Right now western countries are concentrating on 6th generation aircraft for the future. Russia and China may follow suit.
We should do things what we can rather than watching what others are doing....An aircraft is modern by its systems and surface life,not by the generation tag...
 

WolfPack86

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How Tejas Mk2 will have half the development time then Tejas Mk1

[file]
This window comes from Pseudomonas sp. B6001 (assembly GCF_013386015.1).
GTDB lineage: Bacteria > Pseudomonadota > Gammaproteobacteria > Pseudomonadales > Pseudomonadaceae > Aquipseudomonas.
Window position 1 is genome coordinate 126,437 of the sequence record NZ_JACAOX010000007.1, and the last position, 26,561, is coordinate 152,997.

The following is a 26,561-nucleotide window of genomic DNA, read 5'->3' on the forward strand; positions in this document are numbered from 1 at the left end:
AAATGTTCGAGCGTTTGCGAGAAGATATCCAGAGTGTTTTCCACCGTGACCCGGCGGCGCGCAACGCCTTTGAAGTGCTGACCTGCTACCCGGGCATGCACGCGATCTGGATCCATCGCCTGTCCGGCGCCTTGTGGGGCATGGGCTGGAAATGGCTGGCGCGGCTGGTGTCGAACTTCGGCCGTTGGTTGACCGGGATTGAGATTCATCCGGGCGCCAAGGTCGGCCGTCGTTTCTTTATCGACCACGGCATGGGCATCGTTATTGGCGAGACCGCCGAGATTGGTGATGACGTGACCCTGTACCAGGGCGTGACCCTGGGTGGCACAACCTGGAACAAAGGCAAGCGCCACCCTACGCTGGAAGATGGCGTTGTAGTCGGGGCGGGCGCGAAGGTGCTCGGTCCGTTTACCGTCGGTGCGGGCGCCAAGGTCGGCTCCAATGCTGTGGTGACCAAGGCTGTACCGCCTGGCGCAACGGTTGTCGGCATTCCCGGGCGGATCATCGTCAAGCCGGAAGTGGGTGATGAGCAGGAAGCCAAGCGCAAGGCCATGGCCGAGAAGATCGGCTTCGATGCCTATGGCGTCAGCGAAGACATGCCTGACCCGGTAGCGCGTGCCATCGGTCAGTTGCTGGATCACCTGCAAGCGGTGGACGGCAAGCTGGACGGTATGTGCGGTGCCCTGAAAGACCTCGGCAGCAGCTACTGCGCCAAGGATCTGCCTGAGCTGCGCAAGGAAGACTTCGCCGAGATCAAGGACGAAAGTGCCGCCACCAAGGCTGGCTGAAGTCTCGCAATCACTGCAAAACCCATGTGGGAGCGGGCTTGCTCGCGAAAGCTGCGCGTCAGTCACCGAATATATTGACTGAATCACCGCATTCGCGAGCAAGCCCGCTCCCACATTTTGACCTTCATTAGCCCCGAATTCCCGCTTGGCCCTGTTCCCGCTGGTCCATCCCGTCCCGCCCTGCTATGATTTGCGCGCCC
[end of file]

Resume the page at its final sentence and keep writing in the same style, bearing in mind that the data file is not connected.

From the first flight in 2001 till the formation of the first squadron in 2016, LCA-Tejas Mk1 Program has been for long ridiculed for its slow pace of development and 15 years from first flight to the first squadron has often been due to long developmental and testing cycle which many aviation experts felt was prolonged due to higher safety issues and lack of experience in moving from prototype stage to production stage of the program but that’s about to change for successor Tejas Mk2 program. Like LCA-Tejas Mk1 Program, Tejas Mk2 program will skip Technology Demonstrator (TD) and Prototype vehicles (PV) stages to start with and the first aircraft assembled will be Limited Series Production (LSP) aircraft in Initial Operational Clearance (IOC) standard configuration slated to have its first flight by 2022. The adoption of computer simulations in a big way not only has helped ADA to perfect the design of the aircraft but it will also cut down on the required time to test basic flight characteristics of the aircraft. HAL plans to outsource sub-assemblies of the aircraft fuselage to the Tier-2/3 suppliers, which will mean that instead of getting bare fuselage it will get fully equipped section of aircraft fuselage it’s in charge of to be later assembled with other sections supplied by other Tier-2 suppliers into one whole aircraft, which means that production line can hit 24 aircraft per annum mark from the first year itself instead of gradual increase in production rate as seen in Tejas Mk1 program. ADA and HAL plan to field 3 IOC Standard and 2 Full Operational Clearance (FOC) standard aircraft before it is ready for production by 2028-29. Production-wise all LSPs will have all structures and panels which will not be unique to the aircraft and will be interchangeable so that when aircraft enters production it doesn’t face quality or spare issues. interchangeable of panels and spares is a must for the operational squadrons so that aircraft availability per squadron remains 75% and above to meet IAF’s operational availability criteria and to also reduce downtime of the grounded aircraft. The majority of the design work of the Tejas Mk2 has been frozen with minor changes expected before the final freeze happens by end of this year. Tender documents issued to private sector companies by HAL show the final design of the wings for the Tejas Mk2 program and HAL ordering Two cockpit simulators to train pilots shows that unlike the Tejas Mk1 program, many of the groundwork has commenced before aircraft goes into assembling mode. The first metal cutting process for the Tejas Mk2 will happen in early 2021 and it is reported that it will require close to 12 months for the HAL to roll out first Tejas Mk2 LSP aircraft ready for first flight by the second half of 2022 or early 2023. Many of the major components like Digital Flight Control Computer (DFCC), Avionics, Navigation equipment, EW and Onboard Oxygen generator are already developed, but concern remains on availability of UTTAM AESA fire Control Radar which is still going through fine-tuning and testings and many of modes out of total 18 modes yet to be realized. Around 8 F-414INS6 engine ordered from US engine-maker General Electric (GE) have arrived in India a few years back and according to ADA and GE officials, Tejas Mk2 will accommodate the F-414INS6 engines without any problems or extensive redesign to the enlarged air intakes, and that it will perform to its designed potential as validated by computer simulations. GE team will also be India to overlook and monitor the integration work of the engine with the first Tejas Mk2 and also carry out Ground engine run of the aircraft before it is cleared for its first flight.